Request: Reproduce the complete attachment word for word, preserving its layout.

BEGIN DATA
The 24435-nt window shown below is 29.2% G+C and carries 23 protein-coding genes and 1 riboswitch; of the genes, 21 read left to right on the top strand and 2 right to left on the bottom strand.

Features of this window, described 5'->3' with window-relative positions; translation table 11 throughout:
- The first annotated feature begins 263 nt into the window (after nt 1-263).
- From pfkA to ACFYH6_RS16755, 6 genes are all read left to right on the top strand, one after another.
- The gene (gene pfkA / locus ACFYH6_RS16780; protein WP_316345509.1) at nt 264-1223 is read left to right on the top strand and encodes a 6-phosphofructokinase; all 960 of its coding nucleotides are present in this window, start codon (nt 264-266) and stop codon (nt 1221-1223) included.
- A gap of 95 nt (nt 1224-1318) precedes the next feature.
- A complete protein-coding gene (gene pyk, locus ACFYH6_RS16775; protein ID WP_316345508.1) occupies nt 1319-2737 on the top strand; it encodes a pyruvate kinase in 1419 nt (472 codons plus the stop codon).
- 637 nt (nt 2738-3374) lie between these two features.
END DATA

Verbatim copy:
The 24435-nt window shown below is 29.2% G+C and carries 23 protein-coding genes and 1 riboswitch; of the genes, 21 read left to right on the top strand and 2 right to left on the bottom strand.

Features of this window, described 5'->3' with window-relative positions; translation table 11 throughout:
- The first annotated feature begins 263 nt into the window (after nt 1-263).
- From pfkA to ACFYH6_RS16755, 6 genes are all read left to right on the top strand, one after another.
- The gene (gene pfkA / locus ACFYH6_RS16780; protein WP_316345509.1) at nt 264-1223 is read left to right on the top strand and encodes a 6-phosphofructokinase; all 960 of its coding nucleotides are present in this window, start codon (nt 264-266) and stop codon (nt 1221-1223) included.
- A gap of 95 nt (nt 1224-1318) precedes the next feature.
- A complete protein-coding gene (gene pyk, locus ACFYH6_RS16775; protein ID WP_316345508.1) occupies nt 1319-2737 on the top strand; it encodes a pyruvate kinase in 1419 nt (472 codons plus the stop codon).
- 637 nt (nt 2738-3374) lie between these two features.